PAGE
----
Lenders should be with the Financial Conduct Authority. Thus check the Financial Services Register before you apply.

Logbook loans

Logbook loans are secured against vehicles. Usually, you will agree to hand over the ownership of your car.

In most cases, you can continue to use your car throughout the duration of the loan term. You do not need to provide your vehicle before you receive the money.

Logbook loans may be suitable if you need a high value loan. Typically, they can be for any amount up to around £50,000. The amount of money offered to you will be based on the value of your car.

Logbook loans can be very risky. You will lose your vehicle if you cannot keep up with repayments.

Before borrowing, think carefully. Could you manage if your car is taken from you?

The logbook loan borrowing process

To borrow money, you will need to provide your vehicle registration documents. The lender becomes the temporary owner of your vehicle.

Usually, you will have a year or two to pay your loan back in full. For low value loans, there may be a shorter loan term. Lenders may ask for weekly or monthly payments.

If you have an existing car finance agreement, you may struggle to get a logbook loan.

If you are unable to pay back what you owe, the lender has the right to use bailiffs to seize your vehicle. They are unlikely to act until you have missed many payments, but you are at risk as soon as you start missing payments.

Hire purchase and personal contract purchase

Many people buy large value items, such as cars, on credit.

If you do this using a personal contract purchase or hire purchase agreement, then you are using a secured loan.

In these cases, you do not make the purchase outright. The credit provider can collect the car, or other purchased item, if you do not keep up with repayments.


The biggest secured debts are mortgages. These are large loans that cover the cost of a house (after a deposit payment is made).

A mortgage is a type of secured loan

When buying a £160,000 house with a 10% deposit, you would take out a £144,000 mortgage. The debt is secured against the house that you are buying, which means that the property may be repossessed if you cannot keep up with repayments.

You can reduce the interest, and make your repayments smaller, by providing a larger deposit. If you can save 40% of the property value to put down as a deposit, you are likely to receive a cheaper mortgage.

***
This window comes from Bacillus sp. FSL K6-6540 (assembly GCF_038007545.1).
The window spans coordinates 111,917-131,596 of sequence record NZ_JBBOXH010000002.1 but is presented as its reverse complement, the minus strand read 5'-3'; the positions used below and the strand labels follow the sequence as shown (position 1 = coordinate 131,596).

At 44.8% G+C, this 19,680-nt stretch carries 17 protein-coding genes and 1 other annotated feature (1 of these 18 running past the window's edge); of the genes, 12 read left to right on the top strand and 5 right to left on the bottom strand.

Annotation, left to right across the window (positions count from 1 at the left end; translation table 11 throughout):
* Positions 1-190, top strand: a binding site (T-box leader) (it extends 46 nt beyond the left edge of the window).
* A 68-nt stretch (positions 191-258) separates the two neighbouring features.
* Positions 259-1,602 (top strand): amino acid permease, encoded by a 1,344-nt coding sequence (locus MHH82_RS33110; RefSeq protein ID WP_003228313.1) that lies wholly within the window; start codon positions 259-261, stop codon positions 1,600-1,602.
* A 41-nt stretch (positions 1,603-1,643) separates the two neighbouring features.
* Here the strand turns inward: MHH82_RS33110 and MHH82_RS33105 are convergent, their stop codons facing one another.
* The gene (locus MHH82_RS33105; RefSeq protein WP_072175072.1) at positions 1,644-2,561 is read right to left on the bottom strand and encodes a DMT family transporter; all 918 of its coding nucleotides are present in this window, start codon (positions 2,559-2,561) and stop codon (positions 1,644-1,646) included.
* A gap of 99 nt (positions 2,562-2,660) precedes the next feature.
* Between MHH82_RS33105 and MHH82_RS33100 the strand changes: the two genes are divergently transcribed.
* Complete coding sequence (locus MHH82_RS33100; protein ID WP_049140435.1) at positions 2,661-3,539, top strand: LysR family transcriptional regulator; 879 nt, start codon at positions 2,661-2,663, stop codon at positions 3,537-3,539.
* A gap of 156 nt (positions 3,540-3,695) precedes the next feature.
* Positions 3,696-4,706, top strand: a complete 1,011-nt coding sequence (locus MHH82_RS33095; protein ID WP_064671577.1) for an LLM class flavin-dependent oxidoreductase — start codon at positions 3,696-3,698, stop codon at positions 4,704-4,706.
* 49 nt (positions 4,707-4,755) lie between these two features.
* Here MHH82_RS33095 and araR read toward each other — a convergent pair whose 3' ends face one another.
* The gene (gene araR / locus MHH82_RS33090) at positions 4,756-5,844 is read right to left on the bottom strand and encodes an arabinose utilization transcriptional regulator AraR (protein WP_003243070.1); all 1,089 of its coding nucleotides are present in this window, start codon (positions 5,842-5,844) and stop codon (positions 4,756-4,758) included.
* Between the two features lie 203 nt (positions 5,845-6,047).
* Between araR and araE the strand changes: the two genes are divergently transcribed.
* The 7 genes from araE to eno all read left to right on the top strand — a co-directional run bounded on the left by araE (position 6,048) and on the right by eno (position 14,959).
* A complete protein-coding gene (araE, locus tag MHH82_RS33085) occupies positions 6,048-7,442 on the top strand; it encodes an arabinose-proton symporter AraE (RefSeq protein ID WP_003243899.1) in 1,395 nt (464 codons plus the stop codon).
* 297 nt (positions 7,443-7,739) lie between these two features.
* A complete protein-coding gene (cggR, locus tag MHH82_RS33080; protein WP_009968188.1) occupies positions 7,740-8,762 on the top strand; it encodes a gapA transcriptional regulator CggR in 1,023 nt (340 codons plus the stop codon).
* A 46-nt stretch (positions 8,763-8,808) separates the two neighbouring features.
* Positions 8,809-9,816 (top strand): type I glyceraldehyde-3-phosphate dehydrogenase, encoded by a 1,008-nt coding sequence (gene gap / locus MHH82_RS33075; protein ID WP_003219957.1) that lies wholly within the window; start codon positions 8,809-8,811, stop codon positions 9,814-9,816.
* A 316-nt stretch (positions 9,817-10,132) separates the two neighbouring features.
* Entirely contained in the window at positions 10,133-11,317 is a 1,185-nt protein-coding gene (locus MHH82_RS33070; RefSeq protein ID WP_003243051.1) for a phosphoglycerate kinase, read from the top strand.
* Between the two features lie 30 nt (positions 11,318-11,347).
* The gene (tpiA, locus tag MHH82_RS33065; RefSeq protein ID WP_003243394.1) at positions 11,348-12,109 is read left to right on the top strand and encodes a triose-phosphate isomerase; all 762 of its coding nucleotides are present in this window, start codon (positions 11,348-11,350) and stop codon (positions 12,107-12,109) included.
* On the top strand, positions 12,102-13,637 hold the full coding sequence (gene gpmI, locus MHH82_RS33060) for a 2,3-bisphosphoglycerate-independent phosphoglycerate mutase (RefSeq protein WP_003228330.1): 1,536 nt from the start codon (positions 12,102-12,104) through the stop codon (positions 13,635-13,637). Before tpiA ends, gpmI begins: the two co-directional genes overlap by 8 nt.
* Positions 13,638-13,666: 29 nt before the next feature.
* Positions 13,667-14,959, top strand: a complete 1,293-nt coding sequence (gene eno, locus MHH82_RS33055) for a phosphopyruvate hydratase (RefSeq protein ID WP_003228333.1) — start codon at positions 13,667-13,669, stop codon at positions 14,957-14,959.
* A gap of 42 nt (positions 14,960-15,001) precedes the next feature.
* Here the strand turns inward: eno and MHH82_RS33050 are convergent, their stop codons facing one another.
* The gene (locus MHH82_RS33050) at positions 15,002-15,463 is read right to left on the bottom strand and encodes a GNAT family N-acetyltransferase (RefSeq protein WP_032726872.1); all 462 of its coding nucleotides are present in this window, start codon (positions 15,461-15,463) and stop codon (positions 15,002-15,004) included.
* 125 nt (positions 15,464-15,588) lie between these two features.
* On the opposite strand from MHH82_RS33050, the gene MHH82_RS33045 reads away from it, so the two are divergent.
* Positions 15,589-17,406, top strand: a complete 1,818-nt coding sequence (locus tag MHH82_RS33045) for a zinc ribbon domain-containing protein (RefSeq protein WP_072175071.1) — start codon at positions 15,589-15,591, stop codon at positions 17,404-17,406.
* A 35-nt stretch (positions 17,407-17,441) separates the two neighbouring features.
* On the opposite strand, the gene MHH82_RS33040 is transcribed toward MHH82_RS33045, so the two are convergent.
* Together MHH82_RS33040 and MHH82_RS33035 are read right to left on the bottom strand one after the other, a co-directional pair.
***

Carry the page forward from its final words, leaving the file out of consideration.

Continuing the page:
Term lengths vary for mortgages, but are usually around 25 years.

Committing to a mortgage

Most people spend more on their house than anything else that they ever buy.

Committing to a long-term secured debt can be extremely daunting. It is important to think carefully before making the decision.

Different mortgage lenders will have different lending policies, but most will expect a deposit of at least 10%. They will also run affordability assessments, like those carried out during any loan application.

Many people apply for a mortgage directly through a bank or building society. Other options include mortgage advisors and mortgage brokers.

By seeking advice before applying for a mortgage, you can find which will be the most suitable. This is particularly important with such a large loan.

Two types of mortgage

Some mortgages are repayment mortgages. These have larger monthly repayments. Each month, you pay the mortgage interest and some of the original value.

Other mortgages are interest-only. As their name suggests, these do not include a payment towards the original value. Interest-only mortgages are cheaper than repayment mortgages, but you will not be clearing your debt.

With an interest-only mortgage, you can defer the cost of buying a house. You pay interest, building funds elsewhere to cover the cost of your property. These mortgages come with a much higher risk. You will have a huge debt to clear before the end of your mortgage term, and will not be minimising the debt with your monthly payments.

If you choose an interest-only mortgage, you need a clear and reliable plan for paying for the property that you have purchased.

Secured loans

Once you own a property, you can borrow money against it. This means that you are using your home as collateral for the loan.

Secured loans can be for large amounts of money. The money offered is in exchange for your agreement to put your house at risk.

Usually, secured loans have much lower interest rates than their unsecured equivalents. This is because lenders have a way to claw back their money. If you cannot make repayments as agreed, then you will risk losing your home.

A secured loan could be an option if you need a large amount of money, and may be suitable if you have adverse credit.